UTI’s are a type infection caused by bacteria entering and taking hold inside your urinary system. Your urinary system involves the kidneys, two ureters (the tubes from your kidney’s to your bladder), your bladder, and the urethra (the tube from your bladder to the opening of where the urine comes out). The most common type of infection is caused by E-coli bacteria (Escherichia coli). Most of these bacteria are thought to come from fecal matter. Since most women’s urethra are closer to the anus than with males, women are more likely than men to get infections- about 1 in 3 women will have a UTI before the age of 24. For comparison’s sake, only about 1 in 2000 men will have a UTI in that same span.
There are many types of E-coli bacteria, most are harmless and some are beneficial, helping with the production of vitamin K, which helps with bone and heart health. The ones that cause UTI’s have Fimbriae on them. These little hair-like structures allow the bacteria to attach to cells within the urinary system. Once there, they begin to propagate and form a biofilm that allows the infection to begin.
Originally, it was believed that cranberry juice might be effective against UTIs because it made the urine more acidic, creating a hostile environment for bacteria. That has since been disproved and the latest theory suggests cranberries contain certain sugars and flavanol compounds that stop bacteria from sticking to cells that line the bladder, so preventing infections.
Laboratory tests carried out in Canada in 2013 show cranberry powder made from whole cranberries had some success in fighting a bacterium known as proteus mirabilis that commonly causes UTIs. The problem is that these tests were carried out in a lab and not on humans, so it’s not certain that the same results would apply to people. But even if cranberry juice doesn’t help much or at all with preventing UTI’s directly, drinking more fluids when you have a UTI is helpful for flushing out bacteria and the Proanthocyanidins and Flavonols in cranberry juice may well help a bit in that process, it just won’t specifically cure the infection. Also, drinking cranberry juice is quite good for you outside of UTIs. Several studies have shown that those infamous Flavonols in the juice might be helpful in preventing cancer, among other health benefits of drinking the juice.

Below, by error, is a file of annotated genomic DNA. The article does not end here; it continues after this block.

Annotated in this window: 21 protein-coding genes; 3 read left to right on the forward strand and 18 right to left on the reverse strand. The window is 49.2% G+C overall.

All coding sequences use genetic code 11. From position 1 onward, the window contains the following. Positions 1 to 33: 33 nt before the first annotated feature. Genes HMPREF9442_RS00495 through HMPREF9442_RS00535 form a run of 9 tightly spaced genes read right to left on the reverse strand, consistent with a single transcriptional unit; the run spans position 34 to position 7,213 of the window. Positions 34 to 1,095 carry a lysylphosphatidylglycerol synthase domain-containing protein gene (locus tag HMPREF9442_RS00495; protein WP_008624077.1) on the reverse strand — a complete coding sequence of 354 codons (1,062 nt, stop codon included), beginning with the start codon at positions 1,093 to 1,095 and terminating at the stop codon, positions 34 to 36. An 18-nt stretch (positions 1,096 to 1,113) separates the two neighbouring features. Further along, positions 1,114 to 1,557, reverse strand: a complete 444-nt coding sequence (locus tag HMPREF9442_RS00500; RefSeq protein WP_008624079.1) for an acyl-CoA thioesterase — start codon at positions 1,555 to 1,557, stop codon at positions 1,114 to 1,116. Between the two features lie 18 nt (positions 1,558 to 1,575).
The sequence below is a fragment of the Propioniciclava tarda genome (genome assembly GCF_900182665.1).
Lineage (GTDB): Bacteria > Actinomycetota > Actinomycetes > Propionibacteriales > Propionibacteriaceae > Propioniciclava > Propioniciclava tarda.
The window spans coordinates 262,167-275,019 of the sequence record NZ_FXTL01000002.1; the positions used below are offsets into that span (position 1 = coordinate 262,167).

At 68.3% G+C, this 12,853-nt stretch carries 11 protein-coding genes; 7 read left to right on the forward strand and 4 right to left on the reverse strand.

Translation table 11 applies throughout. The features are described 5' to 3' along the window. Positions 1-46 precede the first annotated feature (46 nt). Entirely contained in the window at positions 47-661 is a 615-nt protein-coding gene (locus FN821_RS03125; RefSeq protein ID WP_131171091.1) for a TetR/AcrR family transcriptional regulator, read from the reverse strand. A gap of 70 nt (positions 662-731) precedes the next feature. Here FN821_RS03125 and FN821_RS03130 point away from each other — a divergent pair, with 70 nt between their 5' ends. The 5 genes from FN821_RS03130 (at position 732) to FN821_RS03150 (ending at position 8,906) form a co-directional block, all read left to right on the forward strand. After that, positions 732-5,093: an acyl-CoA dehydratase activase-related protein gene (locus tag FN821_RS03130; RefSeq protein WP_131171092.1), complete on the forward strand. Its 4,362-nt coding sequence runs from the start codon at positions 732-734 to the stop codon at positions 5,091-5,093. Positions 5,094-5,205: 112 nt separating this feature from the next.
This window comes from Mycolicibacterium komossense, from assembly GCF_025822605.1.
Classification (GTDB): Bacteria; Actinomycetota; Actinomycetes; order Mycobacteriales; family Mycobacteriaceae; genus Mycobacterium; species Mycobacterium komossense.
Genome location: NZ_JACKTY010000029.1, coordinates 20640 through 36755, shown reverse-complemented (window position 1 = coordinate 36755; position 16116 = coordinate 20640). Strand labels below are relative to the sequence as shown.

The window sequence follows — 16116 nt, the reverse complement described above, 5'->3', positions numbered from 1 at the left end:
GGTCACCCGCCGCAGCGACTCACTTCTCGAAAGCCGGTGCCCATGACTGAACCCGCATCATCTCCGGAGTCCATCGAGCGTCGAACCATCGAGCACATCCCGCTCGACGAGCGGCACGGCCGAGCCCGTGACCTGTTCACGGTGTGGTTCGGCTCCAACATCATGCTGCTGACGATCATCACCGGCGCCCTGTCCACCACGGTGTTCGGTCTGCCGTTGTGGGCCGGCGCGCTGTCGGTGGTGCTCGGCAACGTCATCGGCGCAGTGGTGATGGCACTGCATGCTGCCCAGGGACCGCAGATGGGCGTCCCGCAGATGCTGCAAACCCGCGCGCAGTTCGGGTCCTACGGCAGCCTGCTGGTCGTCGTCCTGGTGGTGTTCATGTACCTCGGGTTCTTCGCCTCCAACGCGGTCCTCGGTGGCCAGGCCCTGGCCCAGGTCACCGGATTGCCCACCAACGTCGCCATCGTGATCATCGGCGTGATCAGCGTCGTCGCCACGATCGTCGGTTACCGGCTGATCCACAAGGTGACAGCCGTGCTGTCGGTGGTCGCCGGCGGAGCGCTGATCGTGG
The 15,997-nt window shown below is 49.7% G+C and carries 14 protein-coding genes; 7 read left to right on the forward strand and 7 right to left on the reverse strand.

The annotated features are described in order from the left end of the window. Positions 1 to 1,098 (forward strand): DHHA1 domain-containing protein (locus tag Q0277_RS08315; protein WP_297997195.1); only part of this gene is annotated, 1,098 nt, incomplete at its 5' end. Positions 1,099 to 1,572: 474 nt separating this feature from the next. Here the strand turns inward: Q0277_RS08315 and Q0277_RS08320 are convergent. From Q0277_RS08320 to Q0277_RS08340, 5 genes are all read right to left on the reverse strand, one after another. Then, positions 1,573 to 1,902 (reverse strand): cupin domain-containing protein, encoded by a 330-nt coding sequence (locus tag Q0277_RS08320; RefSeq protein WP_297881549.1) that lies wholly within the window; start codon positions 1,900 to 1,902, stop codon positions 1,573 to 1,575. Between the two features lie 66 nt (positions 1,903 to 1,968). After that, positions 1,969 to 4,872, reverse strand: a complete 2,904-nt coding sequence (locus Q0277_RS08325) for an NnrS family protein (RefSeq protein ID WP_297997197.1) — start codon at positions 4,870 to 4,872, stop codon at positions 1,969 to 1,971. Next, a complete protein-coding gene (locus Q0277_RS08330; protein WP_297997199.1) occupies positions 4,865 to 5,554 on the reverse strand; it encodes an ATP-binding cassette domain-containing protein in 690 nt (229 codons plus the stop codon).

People used to think that cranberry worked for urinary tract infections by making the urine acidic and, therefore, unlikely to support the growth of bacteria. But researchers don’t believe this explanation any more. They now think that some of the chemicals in cranberries keep bacteria from sticking to the cells that line the urinary tract where they can multiply. Cranberry, however, does not seem to have the ability to release bacteria which are already stuck to these cells.
This may explain why cranberry is possibly effective in preventing urinary tract infections, but possibly ineffective in treating them.
The debate continues on whether cranberry juice is effective or not but the health benefits of having cranberry juice cannot be overlooked.